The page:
|Headquarters||300 W. 31st Ave|
Anchorage, AK 99503
The newspaper is headquartered in Anchorage, with bureaus in Wasilla, Alaska and Juneau, Alaska. The paper sells within Alaska at the retail price of $2 daily except Saturday, with the Sunday/Thanksgiving Day final selling for $3. The retail price for the paper outside Alaska and home delivery subscription rates vary by location.
The Anchorage Daily News was born as the weekly Anchorage News, publishing its first issue January 13, 1946. The paper’s founder and first publisher was Norman C. Brown. The early president of the paper's parent company was Harry J. Hill, who was also assistant treasurer of The Lathrop Company. This established the theory that Cap Lathrop was really behind the publication, but didn't wish to have his name formally associated with it, unlike his other newspapers such as the Fairbanks Daily News-Miner. Brown did share Lathrop's views on the statehood issue. Brown became a leader in the short-lived mid-1950s movement to turn Alaska into a commonwealth rather than a state.
The newspaper became an afternoon daily in May 1948, although it wouldn't publish a Sunday newspaper until June 13, 1965. By then, the Anchorage Daily News had become a morning newspaper, making that switch on April 13, 1964.
By the 1970s, the gradual downturn in the newspaper industry was taking its toll on the ADN. Lawrence Fanning had purchased the paper in 1968, but suffered a heart attack at his desk and died in 1971. His widow, Katherine Woodruff "Kay" Fanning, took over. Kay Fanning had previously been married into the Marshall Field family (she was the mother of Ted Field). This was of no help to her, as the paper plunged further into debt as the decade wore on. In 1974, Fanning entered into a joint operating agreement with the Anchorage Times. Times publisher Robert Atwood cancelled the agreement 4 years later. By this point, the paper's news-gathering and editorial operations were operating out of a small two-story storefront building at the corner of West Seventh Avenue and I Street.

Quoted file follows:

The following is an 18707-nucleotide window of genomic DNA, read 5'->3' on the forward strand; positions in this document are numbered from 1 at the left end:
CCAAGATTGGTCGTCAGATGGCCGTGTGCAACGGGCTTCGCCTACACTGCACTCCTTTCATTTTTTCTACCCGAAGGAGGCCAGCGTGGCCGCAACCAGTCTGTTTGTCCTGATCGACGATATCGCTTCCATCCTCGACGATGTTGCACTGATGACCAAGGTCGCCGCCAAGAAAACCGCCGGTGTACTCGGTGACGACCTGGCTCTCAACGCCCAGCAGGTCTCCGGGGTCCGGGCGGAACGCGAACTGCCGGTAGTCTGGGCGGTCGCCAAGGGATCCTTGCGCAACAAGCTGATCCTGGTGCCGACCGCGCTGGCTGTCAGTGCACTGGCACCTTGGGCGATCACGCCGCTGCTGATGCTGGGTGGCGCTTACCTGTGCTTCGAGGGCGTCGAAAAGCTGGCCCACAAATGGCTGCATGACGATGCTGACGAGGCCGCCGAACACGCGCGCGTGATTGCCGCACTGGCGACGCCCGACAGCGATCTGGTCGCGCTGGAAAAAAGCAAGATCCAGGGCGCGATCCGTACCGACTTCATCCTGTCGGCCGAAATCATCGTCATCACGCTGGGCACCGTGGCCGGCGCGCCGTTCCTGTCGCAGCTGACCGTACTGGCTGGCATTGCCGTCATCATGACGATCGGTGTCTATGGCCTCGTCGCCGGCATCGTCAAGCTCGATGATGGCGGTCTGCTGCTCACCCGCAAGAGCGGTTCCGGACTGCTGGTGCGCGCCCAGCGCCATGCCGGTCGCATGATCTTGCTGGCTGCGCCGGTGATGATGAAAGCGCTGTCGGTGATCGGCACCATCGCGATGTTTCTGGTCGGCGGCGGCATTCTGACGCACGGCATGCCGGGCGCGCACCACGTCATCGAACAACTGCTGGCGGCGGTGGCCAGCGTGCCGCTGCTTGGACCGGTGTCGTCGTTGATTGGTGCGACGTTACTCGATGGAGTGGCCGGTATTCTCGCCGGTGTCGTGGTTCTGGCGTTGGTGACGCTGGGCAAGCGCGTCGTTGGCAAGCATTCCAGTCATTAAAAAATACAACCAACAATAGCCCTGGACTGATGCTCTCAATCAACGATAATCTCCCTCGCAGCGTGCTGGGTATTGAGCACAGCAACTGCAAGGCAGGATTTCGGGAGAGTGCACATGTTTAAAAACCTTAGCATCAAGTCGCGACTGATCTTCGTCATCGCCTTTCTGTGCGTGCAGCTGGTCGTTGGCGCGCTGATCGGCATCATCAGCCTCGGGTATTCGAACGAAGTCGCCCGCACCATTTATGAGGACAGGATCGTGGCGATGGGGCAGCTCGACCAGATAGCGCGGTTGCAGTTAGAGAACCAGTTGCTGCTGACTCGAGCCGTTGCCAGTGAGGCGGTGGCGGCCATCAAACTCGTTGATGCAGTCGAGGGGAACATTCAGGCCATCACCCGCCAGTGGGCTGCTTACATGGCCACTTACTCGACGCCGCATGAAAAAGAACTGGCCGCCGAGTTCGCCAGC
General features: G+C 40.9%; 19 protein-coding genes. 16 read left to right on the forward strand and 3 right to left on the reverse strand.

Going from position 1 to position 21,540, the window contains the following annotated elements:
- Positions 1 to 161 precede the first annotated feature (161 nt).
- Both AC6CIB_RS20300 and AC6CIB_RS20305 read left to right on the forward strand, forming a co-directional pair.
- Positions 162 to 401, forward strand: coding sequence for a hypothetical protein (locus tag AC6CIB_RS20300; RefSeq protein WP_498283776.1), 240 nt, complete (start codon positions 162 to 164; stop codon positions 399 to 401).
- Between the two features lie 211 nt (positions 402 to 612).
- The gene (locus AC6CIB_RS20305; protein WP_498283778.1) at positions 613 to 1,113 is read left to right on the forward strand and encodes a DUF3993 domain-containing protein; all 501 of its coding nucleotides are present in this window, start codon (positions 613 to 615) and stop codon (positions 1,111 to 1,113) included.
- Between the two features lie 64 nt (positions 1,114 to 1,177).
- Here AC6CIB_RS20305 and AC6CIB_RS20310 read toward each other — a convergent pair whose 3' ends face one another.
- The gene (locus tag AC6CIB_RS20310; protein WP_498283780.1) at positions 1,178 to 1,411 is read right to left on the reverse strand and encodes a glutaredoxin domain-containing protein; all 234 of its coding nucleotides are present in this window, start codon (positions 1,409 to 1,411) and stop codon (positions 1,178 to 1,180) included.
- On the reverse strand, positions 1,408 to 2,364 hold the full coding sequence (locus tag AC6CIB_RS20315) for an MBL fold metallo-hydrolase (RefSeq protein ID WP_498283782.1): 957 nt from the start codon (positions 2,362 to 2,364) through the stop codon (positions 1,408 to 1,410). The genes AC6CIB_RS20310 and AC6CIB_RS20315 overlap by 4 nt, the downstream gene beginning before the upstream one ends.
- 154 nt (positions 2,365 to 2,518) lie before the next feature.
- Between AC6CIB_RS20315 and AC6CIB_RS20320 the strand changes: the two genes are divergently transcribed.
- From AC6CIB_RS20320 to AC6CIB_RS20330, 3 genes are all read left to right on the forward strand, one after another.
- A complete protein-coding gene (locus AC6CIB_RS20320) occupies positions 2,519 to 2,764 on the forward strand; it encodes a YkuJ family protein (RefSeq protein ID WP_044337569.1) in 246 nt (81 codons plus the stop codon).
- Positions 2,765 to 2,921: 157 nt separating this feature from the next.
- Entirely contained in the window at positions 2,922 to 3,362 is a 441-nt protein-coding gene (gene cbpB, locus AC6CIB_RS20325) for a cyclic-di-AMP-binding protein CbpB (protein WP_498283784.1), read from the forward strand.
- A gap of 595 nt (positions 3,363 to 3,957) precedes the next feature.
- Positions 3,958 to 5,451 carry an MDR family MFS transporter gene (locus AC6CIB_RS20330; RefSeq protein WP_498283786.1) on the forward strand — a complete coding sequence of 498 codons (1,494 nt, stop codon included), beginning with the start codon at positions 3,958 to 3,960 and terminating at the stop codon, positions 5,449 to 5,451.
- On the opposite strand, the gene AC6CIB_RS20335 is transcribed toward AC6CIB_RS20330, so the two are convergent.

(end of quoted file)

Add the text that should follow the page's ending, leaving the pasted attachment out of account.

Purchase by the McClatchy Company
The McClatchy Company purchased the Daily News in 1979, when it bought a controlling interest from Kay Fanning, who had been editor and publisher since Larry Fanning's death in 1971. Kay Fanning continued as the head of the paper until mid-1983. While retaining some financial interest in the paper, she went on to become the editor of The Christian Science Monitor.
The Daily News was the first of two newspapers that the then-122-year-old, California-based, McClatchy Company bought outside the state; the Kennewick, Washington, Tri-City Herald was the next. McClatchy would later grow to become a national newspaper company, including the purchase of the Knight-Ridder chain in 2006.
Purchase by the Alaska Dispatch
2014 name change
On Sunday, July 20, 2014, the parent-company of the ADN, the Alaska Dispatch, renamed the paper the Alaska Dispatch News.
Adn.com announced on August 13, 2017, that it had filed for bankruptcy after being sued for back rent by Alaska telecommunications company GCI. Control of operations was immediately assumed by a group led by Ryan Binkley of Fairbanks, who were in the process of purchasing the paper.
In November 2017, the paper's Facebook page reverted its name back to Anchorage Daily News; the paper itself rebranded to Anchorage Daily News on November 18.
The newspaper has won the Pulitzer Prize three times in the Public Service category, in 1976, 1989 and 2020. No other Alaska newspaper has ever won a Pulitzer. The 1976 Pulitzer was for its series "Empire: The Alaska Teamsters Story," which disclosed the effect and influence of the Teamsters Union on the state's economy and politics. The Daily News was at that time the smallest daily newspaper ever to win the Public Service Pulitzer. The 1988 series was "A People in Peril," which documented the high degree of alcoholism, suicide and despair in the Alaska Native population. In 2020, the Daily News again won the Public Service Pulitzer for the paper's "Lawless" series, about the failings of Alaska’s criminal justice system, particularly in rural Alaska. The Daily News shared that Pulitzer with ProPublica, with whom the Daily News had collaborated on the series.
- Tewkesbury, David; Tewkesbury, William (1948). Tewkesbury's Alaska Business Directory, Travel Guide & Almanac (1948 ed.). Seattle/Anchorage: Tewkesbury Publishers. pp. 278, 449.
- "Where We Are." Knight Ridder. April 28, 2005. Retrieved on August 28, 2012. "Knight Ridder 50 W. San Fernando St. San Jose, CA 95113" and "Knight Ridder Digital 35 South Market Street San Jose, CA 95113-2302"
- "Alaska Dispatch buys Anchorage Daily News". KTOO-TV. Retrieved 8 April 2014.
- "Former Editor speaks about sale", Alaska Mudflats, Jeanne Devon, May 27, 2014. Retrieved 20 June 2014.
- "Alaska newspaper gets new name, new mission". Alaska Dispatch News. Retrieved 20 July 2014.
- Zak, Annie. "Alaska Dispatch News files for bankruptcy; new publishers emerge," Alaska Dispatch News, 13 Aug. 2017. Retrieved 13 Aug. 2017.
- "1976 Pulitzer Prize winners". Pulitzer.org. Retrieved 2018-06-04.
- "1989 Pulitzer Prize Winners". Pulitzer.org. Retrieved 2018-06-04.
- Tracy, Marc (2020-05-04). "The New York Times, Anchorage Daily News and ProPublica Win Pulitzers". The New York Times. Retrieved 2020-05-05.
- Official website (Mobile)
- Today's Anchorage Daily News front page at the Newseum website
- on YouTube from the Alaska Film Archives – Segment "Life and Times of the News" (1977) discusses the problems the ADN experienced under the joint operating agreement.
- "Paper in Peril" by David Holthouse, Anchorage Press, May 15–21, 1997.